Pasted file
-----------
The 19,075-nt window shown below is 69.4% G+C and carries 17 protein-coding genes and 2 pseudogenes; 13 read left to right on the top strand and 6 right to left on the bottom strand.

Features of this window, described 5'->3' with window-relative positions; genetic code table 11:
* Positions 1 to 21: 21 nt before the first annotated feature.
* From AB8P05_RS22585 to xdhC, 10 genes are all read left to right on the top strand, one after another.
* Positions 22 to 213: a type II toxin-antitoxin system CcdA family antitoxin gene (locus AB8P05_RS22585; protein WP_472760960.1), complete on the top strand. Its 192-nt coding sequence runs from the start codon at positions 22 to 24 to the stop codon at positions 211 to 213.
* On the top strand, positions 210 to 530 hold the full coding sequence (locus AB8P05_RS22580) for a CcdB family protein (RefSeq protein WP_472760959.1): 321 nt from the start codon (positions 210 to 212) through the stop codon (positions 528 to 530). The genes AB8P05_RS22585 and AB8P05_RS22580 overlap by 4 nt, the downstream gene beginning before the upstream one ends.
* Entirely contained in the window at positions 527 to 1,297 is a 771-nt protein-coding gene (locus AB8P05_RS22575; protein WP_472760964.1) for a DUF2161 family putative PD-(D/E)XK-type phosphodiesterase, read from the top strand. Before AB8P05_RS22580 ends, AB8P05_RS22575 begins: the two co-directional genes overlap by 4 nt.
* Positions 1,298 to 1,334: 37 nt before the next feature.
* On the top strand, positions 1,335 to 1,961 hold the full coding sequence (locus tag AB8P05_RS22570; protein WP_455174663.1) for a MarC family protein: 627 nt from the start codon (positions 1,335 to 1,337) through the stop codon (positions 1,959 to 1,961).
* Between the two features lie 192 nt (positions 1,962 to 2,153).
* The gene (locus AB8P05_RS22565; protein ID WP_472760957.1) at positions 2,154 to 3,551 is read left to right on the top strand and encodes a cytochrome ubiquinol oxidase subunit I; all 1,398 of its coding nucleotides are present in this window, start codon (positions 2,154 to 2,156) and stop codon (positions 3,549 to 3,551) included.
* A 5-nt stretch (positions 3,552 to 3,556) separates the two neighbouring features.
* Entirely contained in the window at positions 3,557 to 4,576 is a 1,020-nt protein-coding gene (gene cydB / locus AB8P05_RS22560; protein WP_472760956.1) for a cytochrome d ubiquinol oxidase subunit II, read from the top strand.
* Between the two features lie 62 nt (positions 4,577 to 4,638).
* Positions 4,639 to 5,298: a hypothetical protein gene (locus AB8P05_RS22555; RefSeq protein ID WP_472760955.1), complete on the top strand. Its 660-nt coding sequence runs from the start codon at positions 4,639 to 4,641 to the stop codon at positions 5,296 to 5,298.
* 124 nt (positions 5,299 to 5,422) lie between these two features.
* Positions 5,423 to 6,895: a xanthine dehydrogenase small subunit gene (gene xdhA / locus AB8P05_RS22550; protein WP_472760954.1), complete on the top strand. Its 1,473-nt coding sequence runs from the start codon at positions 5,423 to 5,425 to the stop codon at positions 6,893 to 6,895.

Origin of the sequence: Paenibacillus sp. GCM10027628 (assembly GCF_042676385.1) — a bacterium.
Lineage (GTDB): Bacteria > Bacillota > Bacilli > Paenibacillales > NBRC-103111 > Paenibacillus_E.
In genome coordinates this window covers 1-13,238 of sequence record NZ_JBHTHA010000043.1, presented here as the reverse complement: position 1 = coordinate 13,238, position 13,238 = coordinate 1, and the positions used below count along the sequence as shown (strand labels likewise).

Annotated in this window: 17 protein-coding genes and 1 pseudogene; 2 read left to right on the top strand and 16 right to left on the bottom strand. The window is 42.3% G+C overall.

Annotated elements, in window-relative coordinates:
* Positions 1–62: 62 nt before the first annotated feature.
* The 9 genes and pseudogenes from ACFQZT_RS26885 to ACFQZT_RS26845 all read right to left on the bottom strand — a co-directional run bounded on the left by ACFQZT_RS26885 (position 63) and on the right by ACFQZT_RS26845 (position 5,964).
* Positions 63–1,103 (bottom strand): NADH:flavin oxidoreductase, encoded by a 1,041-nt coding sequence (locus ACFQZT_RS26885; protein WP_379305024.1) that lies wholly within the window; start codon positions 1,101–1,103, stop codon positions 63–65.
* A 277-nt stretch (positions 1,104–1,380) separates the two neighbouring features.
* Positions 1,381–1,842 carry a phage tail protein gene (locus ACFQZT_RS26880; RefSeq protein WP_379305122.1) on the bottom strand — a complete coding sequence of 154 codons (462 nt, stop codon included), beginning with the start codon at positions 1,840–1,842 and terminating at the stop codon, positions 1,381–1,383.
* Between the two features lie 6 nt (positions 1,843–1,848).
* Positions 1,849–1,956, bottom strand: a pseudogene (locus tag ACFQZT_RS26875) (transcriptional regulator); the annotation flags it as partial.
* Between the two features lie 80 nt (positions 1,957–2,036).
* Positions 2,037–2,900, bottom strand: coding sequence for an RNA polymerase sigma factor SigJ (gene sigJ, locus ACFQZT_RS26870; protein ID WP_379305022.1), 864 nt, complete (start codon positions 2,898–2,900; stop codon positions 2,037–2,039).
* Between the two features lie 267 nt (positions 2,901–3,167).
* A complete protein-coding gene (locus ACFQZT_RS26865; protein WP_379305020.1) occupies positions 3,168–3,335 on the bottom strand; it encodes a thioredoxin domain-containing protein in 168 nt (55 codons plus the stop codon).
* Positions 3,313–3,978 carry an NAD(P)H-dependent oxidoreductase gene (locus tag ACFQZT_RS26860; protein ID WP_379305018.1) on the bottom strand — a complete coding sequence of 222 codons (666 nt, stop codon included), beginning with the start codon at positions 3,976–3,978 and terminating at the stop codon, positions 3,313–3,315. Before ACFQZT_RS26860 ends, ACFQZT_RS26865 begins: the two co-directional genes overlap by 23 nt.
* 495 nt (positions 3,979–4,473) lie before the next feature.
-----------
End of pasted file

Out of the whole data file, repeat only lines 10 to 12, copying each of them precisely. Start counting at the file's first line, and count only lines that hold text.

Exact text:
* Between the two features lie 192 nt (positions 1,962 to 2,153).
* The gene (locus AB8P05_RS22565; protein ID WP_472760957.1) at positions 2,154 to 3,551 is read left to right on the top strand and encodes a cytochrome ubiquinol oxidase subunit I; all 1,398 of its coding nucleotides are present in this window, start codon (positions 2,154 to 2,156) and stop codon (positions 3,549 to 3,551) included.
* A 5-nt stretch (positions 3,552 to 3,556) separates the two neighbouring features.